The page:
How clean is your share class?

Daniel Liberto

With reports on the hardships of the first phase of RDR still filtering throughout the trade press, complaints of regulatory headaches has now extended to the next step of the process: the conversion of bundled to clean share classes.

Most advisers I spoke with in recent weeks were eager to voice their dissatisfaction at how complicated the conversion process was, and were equally quick to lay the blame on platform providers. One financial adviser complained that the removal of trail commission from platform funds – otherwise known as RDR 2 – has turned into a “nightmare” because providers were “so poor” at “doing their jobs”.

Because little help was made available, this adviser said she was forced to dedicate endless days to converting from bundled and risked angering clients when the thing she convinced them to do went sour.

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This particular adviser, together with others I spoke with, called for more consistency between different providers and for fund platforms to automatically convert to clean share classes. But while the idea of bulk switching has proved popular with numerous frustrated and time-stretched advisers, others in the industry were sceptical of its benefits.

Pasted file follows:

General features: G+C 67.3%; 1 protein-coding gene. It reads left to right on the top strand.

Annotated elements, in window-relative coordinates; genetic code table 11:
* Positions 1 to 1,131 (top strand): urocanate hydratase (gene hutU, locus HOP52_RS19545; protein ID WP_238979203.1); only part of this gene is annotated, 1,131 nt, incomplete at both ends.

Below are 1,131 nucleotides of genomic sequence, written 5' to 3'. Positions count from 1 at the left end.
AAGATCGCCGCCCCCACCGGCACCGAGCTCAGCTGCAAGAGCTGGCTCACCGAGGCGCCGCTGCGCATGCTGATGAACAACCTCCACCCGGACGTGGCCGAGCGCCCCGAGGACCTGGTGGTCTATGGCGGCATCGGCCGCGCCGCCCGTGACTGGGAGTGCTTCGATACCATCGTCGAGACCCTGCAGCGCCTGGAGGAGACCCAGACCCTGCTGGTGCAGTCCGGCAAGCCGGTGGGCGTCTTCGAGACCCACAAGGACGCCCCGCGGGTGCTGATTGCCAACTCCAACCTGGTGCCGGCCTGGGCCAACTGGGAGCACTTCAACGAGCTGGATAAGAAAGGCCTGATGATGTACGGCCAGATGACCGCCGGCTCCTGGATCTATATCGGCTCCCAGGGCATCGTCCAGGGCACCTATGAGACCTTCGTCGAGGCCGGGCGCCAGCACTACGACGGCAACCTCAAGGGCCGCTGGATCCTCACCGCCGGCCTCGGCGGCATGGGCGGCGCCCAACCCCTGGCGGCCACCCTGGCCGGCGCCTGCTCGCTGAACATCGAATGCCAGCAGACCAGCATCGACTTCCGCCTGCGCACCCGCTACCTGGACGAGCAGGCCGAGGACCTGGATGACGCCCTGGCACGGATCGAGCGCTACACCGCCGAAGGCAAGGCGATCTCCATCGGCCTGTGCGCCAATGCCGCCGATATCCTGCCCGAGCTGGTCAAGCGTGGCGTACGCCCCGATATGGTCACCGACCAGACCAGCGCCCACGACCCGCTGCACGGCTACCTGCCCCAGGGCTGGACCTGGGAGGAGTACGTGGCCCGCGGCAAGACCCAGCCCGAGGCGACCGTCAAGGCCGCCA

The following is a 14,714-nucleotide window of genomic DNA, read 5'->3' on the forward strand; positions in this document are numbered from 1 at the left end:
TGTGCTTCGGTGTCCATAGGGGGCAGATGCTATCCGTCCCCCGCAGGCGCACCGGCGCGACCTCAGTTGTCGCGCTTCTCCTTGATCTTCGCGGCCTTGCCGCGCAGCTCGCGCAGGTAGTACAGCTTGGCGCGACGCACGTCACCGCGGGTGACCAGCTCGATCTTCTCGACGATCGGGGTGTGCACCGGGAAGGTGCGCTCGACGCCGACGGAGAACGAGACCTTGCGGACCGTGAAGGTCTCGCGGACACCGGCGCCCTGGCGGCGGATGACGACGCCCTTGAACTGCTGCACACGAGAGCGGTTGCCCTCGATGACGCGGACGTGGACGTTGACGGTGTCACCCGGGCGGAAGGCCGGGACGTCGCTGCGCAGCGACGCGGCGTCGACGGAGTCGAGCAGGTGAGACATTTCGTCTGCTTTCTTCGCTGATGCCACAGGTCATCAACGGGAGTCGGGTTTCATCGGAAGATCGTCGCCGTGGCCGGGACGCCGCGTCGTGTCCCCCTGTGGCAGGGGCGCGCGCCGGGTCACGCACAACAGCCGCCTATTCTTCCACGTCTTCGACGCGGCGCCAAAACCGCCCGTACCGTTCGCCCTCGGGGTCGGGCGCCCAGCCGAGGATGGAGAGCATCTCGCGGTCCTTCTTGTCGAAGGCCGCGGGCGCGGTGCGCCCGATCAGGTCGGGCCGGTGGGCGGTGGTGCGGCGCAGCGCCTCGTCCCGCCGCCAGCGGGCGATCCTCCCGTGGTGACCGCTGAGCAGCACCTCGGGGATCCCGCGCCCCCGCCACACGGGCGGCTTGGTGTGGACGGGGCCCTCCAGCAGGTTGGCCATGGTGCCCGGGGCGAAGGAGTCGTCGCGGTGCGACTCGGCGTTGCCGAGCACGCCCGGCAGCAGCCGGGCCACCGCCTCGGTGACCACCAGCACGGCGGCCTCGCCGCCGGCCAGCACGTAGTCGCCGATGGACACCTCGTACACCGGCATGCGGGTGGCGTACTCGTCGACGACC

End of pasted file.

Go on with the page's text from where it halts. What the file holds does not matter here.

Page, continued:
Last year the FCA warned platforms not to bulk switch if it meant costing more and many providers had since added to this caution by voicing similar fears.

The general consensus from platform providers on the topic of bulk switching was that it often worked to the detriment of the client. Whereas clean share classes were initially perceived to be cheaper than the bundled versions, it turned out that they were often more expensive, which is why many, out of fear of disgruntling the intermediary’s clients, have refrained from automatic conversion.

But while there may be a solid argument for not automatically bulk switching clients to the transparent share classes, the lack of clarity from some providers has been called into question. Advisers, who are already tasked with a great deal of time-pressing duties, were justifiably frustrated to find that some providers were still hiding costs.

One platform manager I consulted said that the biggest issue was that each provider had taken a “different interpretation” on the legislation. This meant that each had taken a different approach ahead of the 2016 deadline, which in turned has caused a massive headache for the thousands of advisers trying to make sense of it all.

With temperatures rising, misunderstandings being formed and valid arguments coming out from both sides, the regulator or someone should look to get all parties together to find a suitable solution. If this cannot be achieved the client will once again be made to pay for this latest regulatory challenge, even if the legislation was first put in place to protect them.